Posts Tagged ‘men’

Idiots

Wednesday, August 14th, 2013

i-letter

(This article appeared in the Anderson Valley Advertiser August 2013)

“Suppose you were an idiot. And suppose you were a member of Congress. But I repeat myself.” Mark Twain

I realize it is not, in Buddhist terms, skillful speech to call anyone an idiot, but there are times when no other term works quite so well for me. For instance, have you ever listened to John Boehner speak? I have only managed to listen to him for a few seconds at a time before I become nauseated and have to stop listening or lose my lunch, but what I have heard in those few seconds can only be called idiotic. Or Dianne Feinstein? Have you ever heard such blatant dishonesty, hypocrisy, and amorality spewed from the mouth of anyone? True, I am conflating dishonesty and hypocrisy and amorality with idiocy, but in my worldview these words are synonyms for each other.

And, assuming most of the elections in our great land are not completely rigged (a daring assumption), we the people elect these idiots, which would make us…

“You can tell the ideals of a nation by its advertisements.” Norman Douglas

“The problem is men,” said a visiting divorcee, her ex-husband problematic, indeed, and definitely male. “They’re all idiots.”

“Could we rephrase that?” I asked hopefully. “To make an exception of present company? Could we say the problem is most men? Just so I don’t run out of the room screaming? Yet.”

“I don’t think you’re an idiot,” said the divorcee. “I’m talking about the 75 per cent of male voters, Republicans and Democrats, who voted for George Bush instead of Al Gore.”

“You don’t think Al Gore is an idiot?” I asked. “Mr. Sabotage the Kyoto Protocol and promote nuclear power and then masquerade as an environmentalist?”

“Well, he seemed like less of an idiot,” she said, shrugging. “But you’re right. They’re both idiots. And that’s the problem. Most men are.”

“Why do you think that is?” I asked, having thought long and hard about why most men are idiots.

“Males evolved to be prolific sperm donors, hunters, and violent protectors of their mates and offspring from wild animals and other violent males.” She nodded confidently. “And that’s about it.”

“But why would such evolution lead to idiocy rather than brilliance? It seems to me that for most of our evolution, the forces of nature must have selected for intelligence, ingenuity, and…”

She shook her head. “Brute strength, violence, cruelty. Ever read the book Demonic Males? Check it out. Men are hardwired to be cruel, insensitive louts.”

“What about Mozart?” I suggested. “Mendelssohn? Ansel Adams? Danny Kaye? Fred Astaire? The Dalai Lama?”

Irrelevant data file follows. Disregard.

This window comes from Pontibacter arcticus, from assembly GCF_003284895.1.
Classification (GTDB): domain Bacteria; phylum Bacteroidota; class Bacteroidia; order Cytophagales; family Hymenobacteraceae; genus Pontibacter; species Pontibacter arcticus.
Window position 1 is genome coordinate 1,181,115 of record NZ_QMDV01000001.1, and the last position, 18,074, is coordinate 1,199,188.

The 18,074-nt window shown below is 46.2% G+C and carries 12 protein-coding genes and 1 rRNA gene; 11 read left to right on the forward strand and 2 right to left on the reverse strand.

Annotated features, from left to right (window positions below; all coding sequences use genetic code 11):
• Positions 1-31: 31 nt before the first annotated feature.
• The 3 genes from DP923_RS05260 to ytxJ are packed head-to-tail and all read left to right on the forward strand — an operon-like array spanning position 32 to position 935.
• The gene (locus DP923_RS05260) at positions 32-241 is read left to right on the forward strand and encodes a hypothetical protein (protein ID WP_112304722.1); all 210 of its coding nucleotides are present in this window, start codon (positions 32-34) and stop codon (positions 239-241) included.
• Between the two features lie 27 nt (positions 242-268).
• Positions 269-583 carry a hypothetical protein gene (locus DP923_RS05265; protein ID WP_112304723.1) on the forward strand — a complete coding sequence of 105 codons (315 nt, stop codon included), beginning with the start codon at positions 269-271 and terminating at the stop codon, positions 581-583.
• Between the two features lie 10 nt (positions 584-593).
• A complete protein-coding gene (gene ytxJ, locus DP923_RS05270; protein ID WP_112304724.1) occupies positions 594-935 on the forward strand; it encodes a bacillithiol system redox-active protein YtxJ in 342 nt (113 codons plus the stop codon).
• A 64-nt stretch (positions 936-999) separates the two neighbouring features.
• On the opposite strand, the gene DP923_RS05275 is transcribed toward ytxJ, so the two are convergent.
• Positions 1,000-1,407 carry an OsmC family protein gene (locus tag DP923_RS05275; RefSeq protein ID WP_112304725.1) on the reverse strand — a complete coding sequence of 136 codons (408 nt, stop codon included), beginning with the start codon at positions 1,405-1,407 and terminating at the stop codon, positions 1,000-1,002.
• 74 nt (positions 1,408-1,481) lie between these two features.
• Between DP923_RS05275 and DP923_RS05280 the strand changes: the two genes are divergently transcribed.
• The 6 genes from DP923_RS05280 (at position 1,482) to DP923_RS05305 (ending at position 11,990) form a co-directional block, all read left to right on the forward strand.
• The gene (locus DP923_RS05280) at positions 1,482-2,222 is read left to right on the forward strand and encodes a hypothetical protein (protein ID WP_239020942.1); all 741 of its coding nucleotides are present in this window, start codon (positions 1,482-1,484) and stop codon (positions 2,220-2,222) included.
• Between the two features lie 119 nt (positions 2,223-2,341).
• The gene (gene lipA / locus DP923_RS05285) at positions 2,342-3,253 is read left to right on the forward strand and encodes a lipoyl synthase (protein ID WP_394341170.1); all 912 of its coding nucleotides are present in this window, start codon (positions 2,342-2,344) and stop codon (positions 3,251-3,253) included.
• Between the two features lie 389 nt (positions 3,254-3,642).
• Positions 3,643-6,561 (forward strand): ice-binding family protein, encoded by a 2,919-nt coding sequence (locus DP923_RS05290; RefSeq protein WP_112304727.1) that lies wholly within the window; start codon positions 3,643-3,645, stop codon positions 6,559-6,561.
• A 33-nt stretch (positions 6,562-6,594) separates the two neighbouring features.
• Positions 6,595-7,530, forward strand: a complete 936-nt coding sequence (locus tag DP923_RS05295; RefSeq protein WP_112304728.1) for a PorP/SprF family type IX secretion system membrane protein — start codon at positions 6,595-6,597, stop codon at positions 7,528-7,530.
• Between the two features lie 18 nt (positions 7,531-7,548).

“Mutations,” she said without missing a beat. “Do you see much evidence of those sorts of genes in the general male population? And the reason for that is obvious. The Mozarts and Mendelssohns and Fred Astaires, until very recently in the course of human evolution, only rarely survived long enough to procreate because the brutes killed them off in childhood.”

“Well, I disagree,” I said, fearing she might be right. “I think idiocy is learned. And I think that’s true for women as well as men.”

 “The remarkable thing about Shakespeare is that he really is very good, in spite of all the people who say he is very good.” Robert Graves

When I was in my late twenties and thirties, I spent a good deal of time in Hollywood trying to get my screenplays turned into movies, an excruciating epoch that involved countless meetings with movie producers, studio executives, agents, actors, and directors, those who would deign to give me some of their time. And in the beginning of my Hollywood education, I thought a few of the movie people I encountered were brilliant, many were not so brilliant, and many more were idiots.

However, by the end of my Hollywood education, I concluded that all the movie people I’d met and spoken to were idiots, and by that I mean they had no imagination, no genuine sense of humor, and absolutely no interest in making good and original movies. They only wanted to make movies they thought would make money, which I consider a terrible kind of idiocy. I also concluded there must be a few non-idiots in the movie business, but for reasons beyond my understanding I was never fortunate enough to meet any of those elusive beings.

“It was déjà vu all over again.” Yogi Berra

One of my screenplays, They Hate Me In Chicago, won me a dozen meetings with various Hollywood folks affiliated with other Hollywood folks who might have been able to get a medium-budget comedy drama produced. I should clarify that what won me those meetings was a clever one-paragraph summary of my screenplay, since none of the idiots I met with would ever have bothered to read an entire script unless they thought the idea was commercial or the script was written by someone they were having sex with or trying to have sex with or getting drugs from, or unless the script was written by someone they thought was having sex with or doing drugs with someone high up the Hollywood totem pole.

They Hate Me In Chicago is about a baseball umpire who makes the final call of the final game of the World Series, an incredibly close call at home plate that gives the series to the Yankees over the Chicago Cubs. The movie begins with our likable down-to-earth sweetly sexy hero making that fateful call, and follows our hero for the next year of his life culminating in his making the final and deciding call at home plate of the next World Series, the Cubs once again the National League team vying for the crown. Our flawed but lovable hero has a humorous and challenging life off the field as well as on, featuring several strong and appealing female characters to compliment the equally strong and appealing male characters—a compelling mix of professional and personal drama leading to the thrilling climax.